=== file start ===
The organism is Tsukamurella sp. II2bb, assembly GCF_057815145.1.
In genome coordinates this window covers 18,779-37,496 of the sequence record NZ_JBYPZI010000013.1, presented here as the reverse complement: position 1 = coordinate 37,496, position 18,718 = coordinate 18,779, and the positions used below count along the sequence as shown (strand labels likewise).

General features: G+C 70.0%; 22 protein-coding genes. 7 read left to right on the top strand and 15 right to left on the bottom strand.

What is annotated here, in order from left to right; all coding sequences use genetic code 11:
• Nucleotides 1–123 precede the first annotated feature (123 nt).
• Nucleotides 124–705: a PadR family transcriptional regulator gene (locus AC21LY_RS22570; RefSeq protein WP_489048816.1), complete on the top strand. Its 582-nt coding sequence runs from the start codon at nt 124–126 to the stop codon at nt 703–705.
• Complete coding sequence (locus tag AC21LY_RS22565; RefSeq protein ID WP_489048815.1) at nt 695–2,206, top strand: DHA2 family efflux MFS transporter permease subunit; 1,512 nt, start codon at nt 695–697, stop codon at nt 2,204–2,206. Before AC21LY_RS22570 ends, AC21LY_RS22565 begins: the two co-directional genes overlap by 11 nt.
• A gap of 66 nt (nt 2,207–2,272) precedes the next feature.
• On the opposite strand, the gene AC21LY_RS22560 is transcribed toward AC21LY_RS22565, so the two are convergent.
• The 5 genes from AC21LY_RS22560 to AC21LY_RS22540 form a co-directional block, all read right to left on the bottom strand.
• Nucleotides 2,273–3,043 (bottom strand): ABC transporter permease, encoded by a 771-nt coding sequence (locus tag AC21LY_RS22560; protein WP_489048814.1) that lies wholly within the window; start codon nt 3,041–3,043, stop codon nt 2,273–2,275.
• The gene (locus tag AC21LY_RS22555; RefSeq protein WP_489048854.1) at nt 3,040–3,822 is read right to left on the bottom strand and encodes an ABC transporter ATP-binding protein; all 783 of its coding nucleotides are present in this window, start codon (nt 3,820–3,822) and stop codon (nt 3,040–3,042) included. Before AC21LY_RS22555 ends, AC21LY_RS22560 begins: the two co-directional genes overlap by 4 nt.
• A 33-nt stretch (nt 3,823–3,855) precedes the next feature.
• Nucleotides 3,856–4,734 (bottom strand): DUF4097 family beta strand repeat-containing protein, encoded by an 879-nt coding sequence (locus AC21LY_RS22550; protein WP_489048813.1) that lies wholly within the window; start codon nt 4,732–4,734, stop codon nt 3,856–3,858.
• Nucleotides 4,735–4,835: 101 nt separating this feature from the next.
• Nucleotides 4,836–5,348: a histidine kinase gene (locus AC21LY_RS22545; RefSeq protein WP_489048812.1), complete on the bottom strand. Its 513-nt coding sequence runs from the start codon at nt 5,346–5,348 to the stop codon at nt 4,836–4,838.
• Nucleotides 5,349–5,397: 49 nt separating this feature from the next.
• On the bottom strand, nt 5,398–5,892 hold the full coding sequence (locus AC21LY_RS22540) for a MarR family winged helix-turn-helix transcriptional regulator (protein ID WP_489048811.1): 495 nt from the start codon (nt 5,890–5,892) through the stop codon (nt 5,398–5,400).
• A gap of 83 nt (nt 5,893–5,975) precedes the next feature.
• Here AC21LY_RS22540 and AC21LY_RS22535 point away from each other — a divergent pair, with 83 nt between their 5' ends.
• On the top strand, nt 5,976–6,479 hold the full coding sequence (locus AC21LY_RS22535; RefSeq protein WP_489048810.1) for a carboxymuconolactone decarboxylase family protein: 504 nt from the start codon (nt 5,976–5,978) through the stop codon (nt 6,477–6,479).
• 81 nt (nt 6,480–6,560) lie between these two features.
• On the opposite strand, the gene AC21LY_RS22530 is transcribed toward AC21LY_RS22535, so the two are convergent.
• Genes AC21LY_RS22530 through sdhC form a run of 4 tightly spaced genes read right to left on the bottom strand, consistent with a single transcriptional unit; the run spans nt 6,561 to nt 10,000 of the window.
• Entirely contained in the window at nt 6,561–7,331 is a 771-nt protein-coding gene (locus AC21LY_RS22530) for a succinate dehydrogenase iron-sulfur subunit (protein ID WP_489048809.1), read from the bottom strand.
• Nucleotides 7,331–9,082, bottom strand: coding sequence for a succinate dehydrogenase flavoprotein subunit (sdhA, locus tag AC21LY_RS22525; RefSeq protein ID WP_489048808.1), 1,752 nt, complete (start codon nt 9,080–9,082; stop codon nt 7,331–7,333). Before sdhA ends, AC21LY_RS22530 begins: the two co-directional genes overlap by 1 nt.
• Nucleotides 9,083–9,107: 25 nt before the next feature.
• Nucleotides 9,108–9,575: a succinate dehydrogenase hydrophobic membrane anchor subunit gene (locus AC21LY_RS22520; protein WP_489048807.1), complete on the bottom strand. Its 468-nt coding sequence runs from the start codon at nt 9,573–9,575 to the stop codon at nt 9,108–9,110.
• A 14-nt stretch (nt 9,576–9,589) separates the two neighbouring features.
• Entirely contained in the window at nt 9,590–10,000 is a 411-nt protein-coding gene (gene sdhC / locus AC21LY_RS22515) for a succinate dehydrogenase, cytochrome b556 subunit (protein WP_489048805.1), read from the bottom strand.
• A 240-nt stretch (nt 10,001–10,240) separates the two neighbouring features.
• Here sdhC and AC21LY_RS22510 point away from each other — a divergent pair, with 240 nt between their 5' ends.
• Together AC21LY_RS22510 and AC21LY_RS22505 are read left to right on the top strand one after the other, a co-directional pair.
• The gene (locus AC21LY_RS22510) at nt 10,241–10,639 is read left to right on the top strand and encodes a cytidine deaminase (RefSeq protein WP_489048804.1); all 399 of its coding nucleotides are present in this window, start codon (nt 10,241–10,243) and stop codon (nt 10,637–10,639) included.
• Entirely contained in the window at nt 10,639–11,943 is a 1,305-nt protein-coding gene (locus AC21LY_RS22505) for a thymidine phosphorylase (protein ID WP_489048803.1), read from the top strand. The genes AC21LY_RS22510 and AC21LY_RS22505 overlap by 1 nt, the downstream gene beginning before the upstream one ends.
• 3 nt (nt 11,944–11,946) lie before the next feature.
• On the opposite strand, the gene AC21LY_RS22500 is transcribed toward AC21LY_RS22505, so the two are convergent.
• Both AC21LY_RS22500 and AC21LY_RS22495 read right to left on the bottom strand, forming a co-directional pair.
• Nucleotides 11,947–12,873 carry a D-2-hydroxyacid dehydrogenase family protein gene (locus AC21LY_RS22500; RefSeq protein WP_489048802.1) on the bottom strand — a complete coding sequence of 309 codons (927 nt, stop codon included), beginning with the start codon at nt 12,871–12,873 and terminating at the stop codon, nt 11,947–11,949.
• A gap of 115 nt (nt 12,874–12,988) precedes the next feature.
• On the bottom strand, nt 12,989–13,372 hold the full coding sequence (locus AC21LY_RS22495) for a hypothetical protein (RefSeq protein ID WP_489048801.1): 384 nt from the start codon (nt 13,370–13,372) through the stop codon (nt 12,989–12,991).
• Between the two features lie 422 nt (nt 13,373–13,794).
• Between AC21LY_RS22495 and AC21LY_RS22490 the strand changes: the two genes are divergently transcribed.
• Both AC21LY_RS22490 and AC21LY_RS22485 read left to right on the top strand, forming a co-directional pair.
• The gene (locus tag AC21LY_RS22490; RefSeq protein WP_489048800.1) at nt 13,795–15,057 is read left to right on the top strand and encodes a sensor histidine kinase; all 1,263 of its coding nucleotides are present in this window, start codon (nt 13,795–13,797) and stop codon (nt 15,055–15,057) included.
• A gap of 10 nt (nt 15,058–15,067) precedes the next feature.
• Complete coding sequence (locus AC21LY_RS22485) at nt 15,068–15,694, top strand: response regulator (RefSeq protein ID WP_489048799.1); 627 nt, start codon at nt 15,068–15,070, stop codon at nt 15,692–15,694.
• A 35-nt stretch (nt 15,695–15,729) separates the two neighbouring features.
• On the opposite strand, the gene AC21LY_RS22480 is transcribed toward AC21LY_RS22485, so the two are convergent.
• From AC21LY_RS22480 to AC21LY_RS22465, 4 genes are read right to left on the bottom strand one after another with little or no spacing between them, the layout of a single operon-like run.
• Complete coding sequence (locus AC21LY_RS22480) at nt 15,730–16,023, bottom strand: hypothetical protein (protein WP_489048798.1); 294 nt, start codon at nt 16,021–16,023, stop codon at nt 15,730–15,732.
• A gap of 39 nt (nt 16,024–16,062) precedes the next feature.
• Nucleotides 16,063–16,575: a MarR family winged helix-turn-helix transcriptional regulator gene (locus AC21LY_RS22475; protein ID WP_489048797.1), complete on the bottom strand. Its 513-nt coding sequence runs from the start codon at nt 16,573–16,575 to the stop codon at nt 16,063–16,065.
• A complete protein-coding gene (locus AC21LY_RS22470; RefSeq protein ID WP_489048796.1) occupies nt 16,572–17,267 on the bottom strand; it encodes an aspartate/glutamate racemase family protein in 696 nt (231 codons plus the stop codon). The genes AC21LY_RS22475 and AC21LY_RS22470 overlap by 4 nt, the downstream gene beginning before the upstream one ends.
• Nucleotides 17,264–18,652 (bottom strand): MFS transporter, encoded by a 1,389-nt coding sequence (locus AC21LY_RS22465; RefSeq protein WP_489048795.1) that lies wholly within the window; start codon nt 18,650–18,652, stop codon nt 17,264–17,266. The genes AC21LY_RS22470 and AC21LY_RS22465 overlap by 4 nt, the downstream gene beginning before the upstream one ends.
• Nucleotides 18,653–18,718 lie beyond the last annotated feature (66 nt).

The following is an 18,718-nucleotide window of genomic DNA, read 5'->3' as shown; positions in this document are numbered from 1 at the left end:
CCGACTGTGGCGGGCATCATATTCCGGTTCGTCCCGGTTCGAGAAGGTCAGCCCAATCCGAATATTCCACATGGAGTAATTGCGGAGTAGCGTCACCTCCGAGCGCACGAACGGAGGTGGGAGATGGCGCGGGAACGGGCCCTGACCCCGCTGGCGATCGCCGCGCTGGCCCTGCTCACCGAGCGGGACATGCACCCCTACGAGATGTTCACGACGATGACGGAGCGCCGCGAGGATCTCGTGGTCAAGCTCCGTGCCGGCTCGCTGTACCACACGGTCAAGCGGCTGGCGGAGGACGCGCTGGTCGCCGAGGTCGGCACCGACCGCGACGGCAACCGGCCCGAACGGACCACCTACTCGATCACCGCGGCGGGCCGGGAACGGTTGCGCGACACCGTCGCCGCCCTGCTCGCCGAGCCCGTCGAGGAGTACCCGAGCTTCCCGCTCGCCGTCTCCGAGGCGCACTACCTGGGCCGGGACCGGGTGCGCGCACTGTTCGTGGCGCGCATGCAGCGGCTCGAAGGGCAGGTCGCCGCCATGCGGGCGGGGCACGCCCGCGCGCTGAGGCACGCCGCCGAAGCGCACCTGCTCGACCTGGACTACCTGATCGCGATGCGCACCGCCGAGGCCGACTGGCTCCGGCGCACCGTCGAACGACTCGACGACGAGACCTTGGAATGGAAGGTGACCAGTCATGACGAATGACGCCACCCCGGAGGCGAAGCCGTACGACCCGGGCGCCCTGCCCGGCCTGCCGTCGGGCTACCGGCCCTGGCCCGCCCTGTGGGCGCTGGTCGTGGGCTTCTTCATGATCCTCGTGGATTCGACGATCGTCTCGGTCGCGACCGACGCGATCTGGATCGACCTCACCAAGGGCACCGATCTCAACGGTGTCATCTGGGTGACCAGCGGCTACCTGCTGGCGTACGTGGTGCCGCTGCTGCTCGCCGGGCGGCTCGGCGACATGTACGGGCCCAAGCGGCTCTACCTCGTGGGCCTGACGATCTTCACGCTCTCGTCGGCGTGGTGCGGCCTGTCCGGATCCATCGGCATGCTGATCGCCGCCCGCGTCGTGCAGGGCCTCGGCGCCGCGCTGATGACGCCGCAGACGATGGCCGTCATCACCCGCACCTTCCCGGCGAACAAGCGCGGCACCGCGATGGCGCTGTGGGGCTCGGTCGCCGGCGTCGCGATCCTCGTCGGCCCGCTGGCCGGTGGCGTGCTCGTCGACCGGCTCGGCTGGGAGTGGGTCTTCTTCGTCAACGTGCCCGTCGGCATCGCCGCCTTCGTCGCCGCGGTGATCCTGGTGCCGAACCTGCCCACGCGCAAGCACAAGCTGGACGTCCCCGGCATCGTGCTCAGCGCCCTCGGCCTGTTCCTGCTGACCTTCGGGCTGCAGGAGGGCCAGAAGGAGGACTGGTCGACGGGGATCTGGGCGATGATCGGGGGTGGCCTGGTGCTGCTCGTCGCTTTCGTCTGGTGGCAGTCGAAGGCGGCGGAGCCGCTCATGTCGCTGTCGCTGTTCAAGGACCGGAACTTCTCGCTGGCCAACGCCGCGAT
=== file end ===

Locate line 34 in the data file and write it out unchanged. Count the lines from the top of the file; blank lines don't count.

• The gene (locus AC21LY_RS22510) at nt 10,241–10,639 is read left to right on the top strand and encodes a cytidine deaminase (RefSeq protein WP_489048804.1); all 399 of its coding nucleotides are present in this window, start codon (nt 10,241–10,243) and stop codon (nt 10,637–10,639) included.